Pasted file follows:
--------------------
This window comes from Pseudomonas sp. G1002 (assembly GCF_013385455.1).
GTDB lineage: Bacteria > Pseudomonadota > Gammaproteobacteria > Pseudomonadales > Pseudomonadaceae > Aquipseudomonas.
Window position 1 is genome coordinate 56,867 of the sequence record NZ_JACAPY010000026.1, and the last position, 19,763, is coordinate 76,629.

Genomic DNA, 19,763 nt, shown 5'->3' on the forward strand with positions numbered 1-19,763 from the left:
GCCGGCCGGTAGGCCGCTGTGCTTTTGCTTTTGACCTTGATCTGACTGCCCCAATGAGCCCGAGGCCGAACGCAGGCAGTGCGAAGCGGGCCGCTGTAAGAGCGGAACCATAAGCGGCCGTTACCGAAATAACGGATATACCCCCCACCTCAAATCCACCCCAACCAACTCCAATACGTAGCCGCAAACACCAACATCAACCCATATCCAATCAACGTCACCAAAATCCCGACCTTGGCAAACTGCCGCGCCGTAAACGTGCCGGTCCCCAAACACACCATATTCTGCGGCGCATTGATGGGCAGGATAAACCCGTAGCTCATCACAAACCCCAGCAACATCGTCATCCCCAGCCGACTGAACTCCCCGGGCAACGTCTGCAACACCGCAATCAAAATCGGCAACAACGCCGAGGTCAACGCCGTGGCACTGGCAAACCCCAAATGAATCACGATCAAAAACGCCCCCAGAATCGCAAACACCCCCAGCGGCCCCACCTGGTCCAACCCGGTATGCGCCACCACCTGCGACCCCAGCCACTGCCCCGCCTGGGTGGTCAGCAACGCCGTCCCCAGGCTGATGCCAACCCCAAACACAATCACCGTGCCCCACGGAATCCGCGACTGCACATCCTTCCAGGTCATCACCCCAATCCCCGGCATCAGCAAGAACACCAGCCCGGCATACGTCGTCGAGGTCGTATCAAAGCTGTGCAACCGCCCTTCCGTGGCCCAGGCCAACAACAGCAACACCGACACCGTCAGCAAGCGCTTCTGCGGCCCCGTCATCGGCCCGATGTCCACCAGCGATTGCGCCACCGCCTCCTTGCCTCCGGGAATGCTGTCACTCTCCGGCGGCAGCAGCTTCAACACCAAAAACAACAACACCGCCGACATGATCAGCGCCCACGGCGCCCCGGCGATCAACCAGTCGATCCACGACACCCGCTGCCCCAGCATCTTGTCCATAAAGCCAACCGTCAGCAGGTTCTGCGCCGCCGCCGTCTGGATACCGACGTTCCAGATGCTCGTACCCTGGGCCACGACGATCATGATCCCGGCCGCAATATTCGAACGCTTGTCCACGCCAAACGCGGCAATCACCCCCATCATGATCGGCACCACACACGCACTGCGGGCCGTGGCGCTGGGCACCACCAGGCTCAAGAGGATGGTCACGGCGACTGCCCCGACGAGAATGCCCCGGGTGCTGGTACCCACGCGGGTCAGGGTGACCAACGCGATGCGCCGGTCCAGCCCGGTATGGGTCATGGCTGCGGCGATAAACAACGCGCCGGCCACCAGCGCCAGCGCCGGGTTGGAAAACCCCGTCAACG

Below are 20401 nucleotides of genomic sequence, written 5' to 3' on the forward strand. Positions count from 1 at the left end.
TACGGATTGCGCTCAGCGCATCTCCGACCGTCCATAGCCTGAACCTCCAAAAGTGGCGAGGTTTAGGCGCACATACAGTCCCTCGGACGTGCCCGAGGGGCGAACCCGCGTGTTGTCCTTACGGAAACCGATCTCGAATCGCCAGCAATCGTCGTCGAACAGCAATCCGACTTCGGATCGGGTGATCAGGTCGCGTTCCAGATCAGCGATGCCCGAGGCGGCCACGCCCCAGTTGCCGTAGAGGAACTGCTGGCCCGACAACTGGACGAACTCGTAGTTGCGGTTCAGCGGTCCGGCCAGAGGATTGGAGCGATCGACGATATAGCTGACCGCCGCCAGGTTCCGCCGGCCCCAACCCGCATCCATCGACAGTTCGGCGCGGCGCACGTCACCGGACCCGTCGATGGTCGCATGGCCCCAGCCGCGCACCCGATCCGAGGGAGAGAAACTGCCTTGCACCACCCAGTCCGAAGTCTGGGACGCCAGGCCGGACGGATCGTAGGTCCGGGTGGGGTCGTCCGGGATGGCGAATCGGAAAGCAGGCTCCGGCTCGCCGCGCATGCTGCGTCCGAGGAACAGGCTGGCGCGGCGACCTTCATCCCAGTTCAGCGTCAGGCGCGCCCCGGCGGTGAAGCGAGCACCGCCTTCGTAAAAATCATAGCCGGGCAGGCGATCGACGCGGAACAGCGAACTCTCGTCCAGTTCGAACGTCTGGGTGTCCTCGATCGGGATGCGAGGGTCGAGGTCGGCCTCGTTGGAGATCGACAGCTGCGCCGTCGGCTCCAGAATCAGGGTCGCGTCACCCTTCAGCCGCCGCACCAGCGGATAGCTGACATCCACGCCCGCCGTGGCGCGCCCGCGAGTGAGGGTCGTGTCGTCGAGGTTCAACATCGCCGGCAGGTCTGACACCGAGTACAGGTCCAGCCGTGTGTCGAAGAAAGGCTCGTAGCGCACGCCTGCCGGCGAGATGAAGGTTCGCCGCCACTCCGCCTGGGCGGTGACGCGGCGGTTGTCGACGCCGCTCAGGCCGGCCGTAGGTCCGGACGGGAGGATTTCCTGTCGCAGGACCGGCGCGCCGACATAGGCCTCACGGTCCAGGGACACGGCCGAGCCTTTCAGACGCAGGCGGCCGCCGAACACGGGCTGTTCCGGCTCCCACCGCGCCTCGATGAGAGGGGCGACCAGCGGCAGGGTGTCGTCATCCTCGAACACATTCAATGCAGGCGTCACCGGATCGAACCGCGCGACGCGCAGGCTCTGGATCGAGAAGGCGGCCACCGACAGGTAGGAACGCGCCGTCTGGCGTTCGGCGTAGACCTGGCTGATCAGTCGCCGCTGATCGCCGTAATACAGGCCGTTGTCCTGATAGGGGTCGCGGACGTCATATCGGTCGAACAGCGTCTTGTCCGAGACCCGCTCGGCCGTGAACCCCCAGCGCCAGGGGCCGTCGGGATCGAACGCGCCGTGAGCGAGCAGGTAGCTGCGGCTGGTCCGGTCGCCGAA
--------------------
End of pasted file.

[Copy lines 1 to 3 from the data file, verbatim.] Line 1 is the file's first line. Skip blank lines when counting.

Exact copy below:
This window comes from Pseudomonas sp. G1002 (assembly GCF_013385455.1).
GTDB lineage: Bacteria > Pseudomonadota > Gammaproteobacteria > Pseudomonadales > Pseudomonadaceae > Aquipseudomonas.
Window position 1 is genome coordinate 56,867 of the sequence record NZ_JACAPY010000026.1, and the last position, 19,763, is coordinate 76,629.